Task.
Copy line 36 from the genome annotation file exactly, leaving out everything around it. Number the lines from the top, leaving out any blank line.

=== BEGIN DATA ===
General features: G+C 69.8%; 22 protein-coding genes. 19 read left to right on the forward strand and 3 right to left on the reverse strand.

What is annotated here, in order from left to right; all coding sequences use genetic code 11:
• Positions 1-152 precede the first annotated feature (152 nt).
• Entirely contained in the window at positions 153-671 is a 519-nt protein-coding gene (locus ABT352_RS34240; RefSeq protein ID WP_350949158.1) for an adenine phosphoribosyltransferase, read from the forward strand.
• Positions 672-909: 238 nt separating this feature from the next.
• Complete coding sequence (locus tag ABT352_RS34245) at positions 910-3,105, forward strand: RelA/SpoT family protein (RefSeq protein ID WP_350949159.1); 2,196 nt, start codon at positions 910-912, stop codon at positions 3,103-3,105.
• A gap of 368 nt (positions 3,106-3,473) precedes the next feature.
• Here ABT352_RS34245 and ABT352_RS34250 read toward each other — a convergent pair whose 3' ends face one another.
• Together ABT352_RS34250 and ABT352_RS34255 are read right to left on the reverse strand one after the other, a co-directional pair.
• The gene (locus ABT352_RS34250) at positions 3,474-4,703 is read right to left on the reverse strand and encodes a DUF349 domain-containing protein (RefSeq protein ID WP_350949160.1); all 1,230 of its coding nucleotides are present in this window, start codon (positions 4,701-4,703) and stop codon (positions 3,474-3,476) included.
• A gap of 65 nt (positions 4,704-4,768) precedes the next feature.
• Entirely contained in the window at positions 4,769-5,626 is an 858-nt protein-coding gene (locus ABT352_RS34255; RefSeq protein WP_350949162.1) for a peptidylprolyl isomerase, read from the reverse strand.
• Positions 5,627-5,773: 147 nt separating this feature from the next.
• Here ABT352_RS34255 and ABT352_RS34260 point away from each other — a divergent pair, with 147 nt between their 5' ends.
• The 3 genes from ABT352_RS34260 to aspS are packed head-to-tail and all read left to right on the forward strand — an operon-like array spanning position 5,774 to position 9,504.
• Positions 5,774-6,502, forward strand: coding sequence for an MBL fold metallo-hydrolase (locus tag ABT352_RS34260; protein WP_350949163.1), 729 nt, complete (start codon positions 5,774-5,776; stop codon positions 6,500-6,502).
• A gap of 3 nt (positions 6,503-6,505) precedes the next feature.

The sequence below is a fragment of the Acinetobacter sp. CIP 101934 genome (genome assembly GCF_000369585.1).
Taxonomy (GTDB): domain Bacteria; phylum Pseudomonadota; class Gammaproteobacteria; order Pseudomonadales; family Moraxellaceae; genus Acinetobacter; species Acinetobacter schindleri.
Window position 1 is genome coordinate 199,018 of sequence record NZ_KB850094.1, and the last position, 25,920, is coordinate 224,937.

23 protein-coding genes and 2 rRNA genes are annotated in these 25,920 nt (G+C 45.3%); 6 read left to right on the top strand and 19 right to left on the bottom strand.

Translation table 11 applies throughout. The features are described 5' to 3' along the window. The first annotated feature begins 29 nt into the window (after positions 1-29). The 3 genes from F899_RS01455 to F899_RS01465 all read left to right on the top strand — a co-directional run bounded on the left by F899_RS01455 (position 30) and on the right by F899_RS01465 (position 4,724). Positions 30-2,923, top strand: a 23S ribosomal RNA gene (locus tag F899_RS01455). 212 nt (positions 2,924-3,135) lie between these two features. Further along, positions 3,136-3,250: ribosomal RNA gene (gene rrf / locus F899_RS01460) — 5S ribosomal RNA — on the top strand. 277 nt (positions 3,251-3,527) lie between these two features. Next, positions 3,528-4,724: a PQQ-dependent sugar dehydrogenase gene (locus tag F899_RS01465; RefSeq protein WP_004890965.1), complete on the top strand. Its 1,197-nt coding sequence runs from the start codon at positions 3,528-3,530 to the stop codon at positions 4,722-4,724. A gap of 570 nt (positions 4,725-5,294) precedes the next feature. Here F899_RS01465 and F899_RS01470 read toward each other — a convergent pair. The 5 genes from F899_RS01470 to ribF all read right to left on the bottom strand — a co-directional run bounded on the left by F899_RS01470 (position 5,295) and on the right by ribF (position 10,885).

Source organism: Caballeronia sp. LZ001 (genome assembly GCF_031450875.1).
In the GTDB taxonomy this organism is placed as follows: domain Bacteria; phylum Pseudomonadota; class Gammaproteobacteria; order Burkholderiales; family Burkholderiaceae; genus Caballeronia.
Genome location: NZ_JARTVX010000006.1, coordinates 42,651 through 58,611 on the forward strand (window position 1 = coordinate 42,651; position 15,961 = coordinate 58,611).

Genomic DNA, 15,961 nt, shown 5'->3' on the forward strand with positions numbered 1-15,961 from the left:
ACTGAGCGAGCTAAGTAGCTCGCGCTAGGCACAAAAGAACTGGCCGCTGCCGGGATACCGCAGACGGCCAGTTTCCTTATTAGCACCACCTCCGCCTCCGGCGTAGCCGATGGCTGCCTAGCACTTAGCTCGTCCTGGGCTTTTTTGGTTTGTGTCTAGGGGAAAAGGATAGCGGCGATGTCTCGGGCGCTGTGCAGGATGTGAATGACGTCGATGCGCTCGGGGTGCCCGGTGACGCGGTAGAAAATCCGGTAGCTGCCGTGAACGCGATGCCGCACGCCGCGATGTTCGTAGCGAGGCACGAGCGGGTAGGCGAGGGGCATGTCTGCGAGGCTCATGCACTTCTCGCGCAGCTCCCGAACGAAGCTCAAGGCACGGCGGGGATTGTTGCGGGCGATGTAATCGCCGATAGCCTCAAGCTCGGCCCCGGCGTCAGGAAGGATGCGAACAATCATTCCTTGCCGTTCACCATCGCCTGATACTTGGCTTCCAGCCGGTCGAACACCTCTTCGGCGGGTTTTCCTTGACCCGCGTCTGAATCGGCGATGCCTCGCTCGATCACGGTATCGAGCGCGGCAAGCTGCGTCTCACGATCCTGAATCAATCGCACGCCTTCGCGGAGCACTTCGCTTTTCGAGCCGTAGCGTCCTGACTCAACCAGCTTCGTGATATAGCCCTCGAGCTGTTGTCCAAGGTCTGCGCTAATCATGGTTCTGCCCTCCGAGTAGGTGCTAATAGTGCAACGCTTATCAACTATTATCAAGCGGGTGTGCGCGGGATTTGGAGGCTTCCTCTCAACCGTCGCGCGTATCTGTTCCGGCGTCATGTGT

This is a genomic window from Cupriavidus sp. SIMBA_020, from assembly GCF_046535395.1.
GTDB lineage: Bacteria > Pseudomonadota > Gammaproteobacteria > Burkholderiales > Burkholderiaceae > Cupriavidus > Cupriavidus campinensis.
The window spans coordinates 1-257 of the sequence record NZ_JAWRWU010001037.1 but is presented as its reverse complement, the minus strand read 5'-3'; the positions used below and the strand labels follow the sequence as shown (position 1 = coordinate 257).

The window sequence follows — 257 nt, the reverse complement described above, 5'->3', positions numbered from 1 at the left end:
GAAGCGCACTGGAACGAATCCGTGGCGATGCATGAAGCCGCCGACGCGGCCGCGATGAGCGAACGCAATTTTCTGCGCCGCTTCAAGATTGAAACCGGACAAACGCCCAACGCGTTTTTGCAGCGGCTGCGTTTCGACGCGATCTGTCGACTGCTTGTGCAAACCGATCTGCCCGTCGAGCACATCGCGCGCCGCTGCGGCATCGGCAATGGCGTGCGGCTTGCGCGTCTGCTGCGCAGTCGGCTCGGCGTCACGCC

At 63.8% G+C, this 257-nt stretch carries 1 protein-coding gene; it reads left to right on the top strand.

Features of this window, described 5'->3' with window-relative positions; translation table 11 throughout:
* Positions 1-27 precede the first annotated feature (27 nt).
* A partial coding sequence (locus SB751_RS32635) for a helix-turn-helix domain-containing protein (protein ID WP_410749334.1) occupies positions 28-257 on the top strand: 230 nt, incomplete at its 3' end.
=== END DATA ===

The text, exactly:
* A partial coding sequence (locus SB751_RS32635) for a helix-turn-helix domain-containing protein (protein ID WP_410749334.1) occupies positions 28-257 on the top strand: 230 nt, incomplete at its 3' end.